Dozens of Northern Virginia high school bands hit the road this month and next for destinations such as Orlando and St. Petersburg, Fla., and Toronto.
Mount Vernon High School's Marching Majors this week heads to the 1986 Festival of States in St. Petersburg April 6-10 after a month of fund raising and rigorous practice. The planned journey was preceded by a hard-hitting publicity campaign that blitzed the media with press releases and bumper stickers announcing the trip.
Charles Robb, who was then Virginia's governor, gave his approval for 147 students from Mount Vernon -- his alma mater -- to represent the state at the festival. The school will compete in marching, symphonic and parade performance categories all decked out in new uniforms.
While the Festival of States is trumpeted in the Mount Vernon news release as "the only recognized national competition that invites one band per state based on quality of performance," other band officials say it is not possible to rate competitions because there are more than 100 national band events and the judging procedures vary. "For anything to be categorized as a national contest, with an elimination, is not accurate because there isn't one," said James Copenhaver, president of the National Band Association.
For example, the West Potomac High School Band is traveling April 29 to the National Tournament of Bands at Circus World in Orlando, where 103 of its students will participate in parade and symphonic performances. West Potomac Band Director Roy Holder said his approach is different from some of the more competitive bands in Fairfax County: "We don't ever want our kids to feel like their only value is beating somebody," Holder said. "We use competitive events to show how far we've come."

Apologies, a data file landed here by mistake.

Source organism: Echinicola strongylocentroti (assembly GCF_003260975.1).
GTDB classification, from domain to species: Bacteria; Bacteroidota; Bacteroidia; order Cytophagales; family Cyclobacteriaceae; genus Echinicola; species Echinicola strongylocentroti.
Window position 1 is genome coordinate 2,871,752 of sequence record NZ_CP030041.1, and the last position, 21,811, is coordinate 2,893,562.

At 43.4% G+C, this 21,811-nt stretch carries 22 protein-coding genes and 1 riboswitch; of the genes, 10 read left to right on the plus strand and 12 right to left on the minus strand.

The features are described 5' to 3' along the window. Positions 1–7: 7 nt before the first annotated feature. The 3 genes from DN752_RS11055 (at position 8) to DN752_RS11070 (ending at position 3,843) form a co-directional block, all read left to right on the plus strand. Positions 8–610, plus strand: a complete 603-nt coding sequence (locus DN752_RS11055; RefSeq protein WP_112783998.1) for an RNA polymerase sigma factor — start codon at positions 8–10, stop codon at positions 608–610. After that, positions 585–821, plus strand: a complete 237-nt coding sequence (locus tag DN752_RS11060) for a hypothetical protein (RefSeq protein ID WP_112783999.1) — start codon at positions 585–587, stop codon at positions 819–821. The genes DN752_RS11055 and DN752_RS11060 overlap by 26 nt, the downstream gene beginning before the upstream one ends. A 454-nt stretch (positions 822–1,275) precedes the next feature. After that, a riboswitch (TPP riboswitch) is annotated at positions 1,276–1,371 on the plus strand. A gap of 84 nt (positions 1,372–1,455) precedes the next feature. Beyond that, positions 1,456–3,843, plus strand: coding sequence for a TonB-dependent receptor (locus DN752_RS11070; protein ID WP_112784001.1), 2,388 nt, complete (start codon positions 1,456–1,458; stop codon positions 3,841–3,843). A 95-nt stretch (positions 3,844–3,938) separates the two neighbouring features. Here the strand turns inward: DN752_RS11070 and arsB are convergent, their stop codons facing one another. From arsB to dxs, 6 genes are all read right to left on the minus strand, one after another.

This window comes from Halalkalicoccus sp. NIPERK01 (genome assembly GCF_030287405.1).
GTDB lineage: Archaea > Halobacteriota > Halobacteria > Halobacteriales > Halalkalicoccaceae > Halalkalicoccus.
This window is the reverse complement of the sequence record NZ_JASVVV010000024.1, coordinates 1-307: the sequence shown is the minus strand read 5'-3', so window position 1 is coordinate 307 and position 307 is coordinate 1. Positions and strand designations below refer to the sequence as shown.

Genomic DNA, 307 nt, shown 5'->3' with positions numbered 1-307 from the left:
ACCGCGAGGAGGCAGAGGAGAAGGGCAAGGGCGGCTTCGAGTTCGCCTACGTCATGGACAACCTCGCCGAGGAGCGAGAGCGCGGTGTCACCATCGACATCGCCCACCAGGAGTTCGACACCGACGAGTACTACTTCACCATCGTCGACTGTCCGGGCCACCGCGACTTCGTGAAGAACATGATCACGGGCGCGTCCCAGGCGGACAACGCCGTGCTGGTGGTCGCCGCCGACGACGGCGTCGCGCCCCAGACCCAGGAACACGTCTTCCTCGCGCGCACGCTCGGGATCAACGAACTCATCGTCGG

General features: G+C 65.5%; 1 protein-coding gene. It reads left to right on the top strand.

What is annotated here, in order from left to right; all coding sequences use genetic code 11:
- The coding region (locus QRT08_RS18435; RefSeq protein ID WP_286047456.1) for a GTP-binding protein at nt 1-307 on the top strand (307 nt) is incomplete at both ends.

Holder stressed that his neighbor, Mount Vernon High School, has a "very good program." He said that "anybody who tries to give the impression there is one best band in the state is really not accurate because they're so different."
Jay Walker, assistant director of the Mount Vernon band, stressed that his group was "not boasting," but that he considers the Festival of States to be "the closest thing" to a national championship. He said there was no competition with other state bands in order to represent Virginia and that bands attended by invitation.
The Herndon High School Band is preparing for the May 14-18 Universal Festival of Bands in Toronto. Herndon's wind ensemble and symphonic band will be matched against musicians from the United States and Canada, said Richard Bergman, Herndon band director. The spring trip is an annual event for the Herndon band, which attended the Florida World Music Festival in Orlando last year.
Other Fairfax County and Northern Virginia bands will be leaving town in coming weeks as well, each with a different agenda for performance and pleasure activities. The first criterion for attending most of the various events is money (the Mount Vernon High School trip is costing students $430 each, for example), according to Copenhaver of the National Band Association. "Bands want to take a spring trip and expose their group to some competition," he said, "and, to be very honest, the deciding factor is often who can afford to come."
The question of quality is determined according to who shows up and who the judges are, which often varies from year to year for each contest, Copenhaver said. Some competitions have better reputations than others, he added, noting that the Apple Blossom Festival in Winchester, Va., traditionally brings together some of the top bands from across the country.
Copenhaver said the trips can be good experiences for aspiring musicians to see what their counterparts are doing, but that the emphasis should stay on education versus winning or losing. "It concerns me that there's too much emphasis on marching bands, for example," he said. "Since our job is to be educators, I'm much more supportive of concert band events in the spring. If they do marching band events all year 'round, I certainly question the educational value."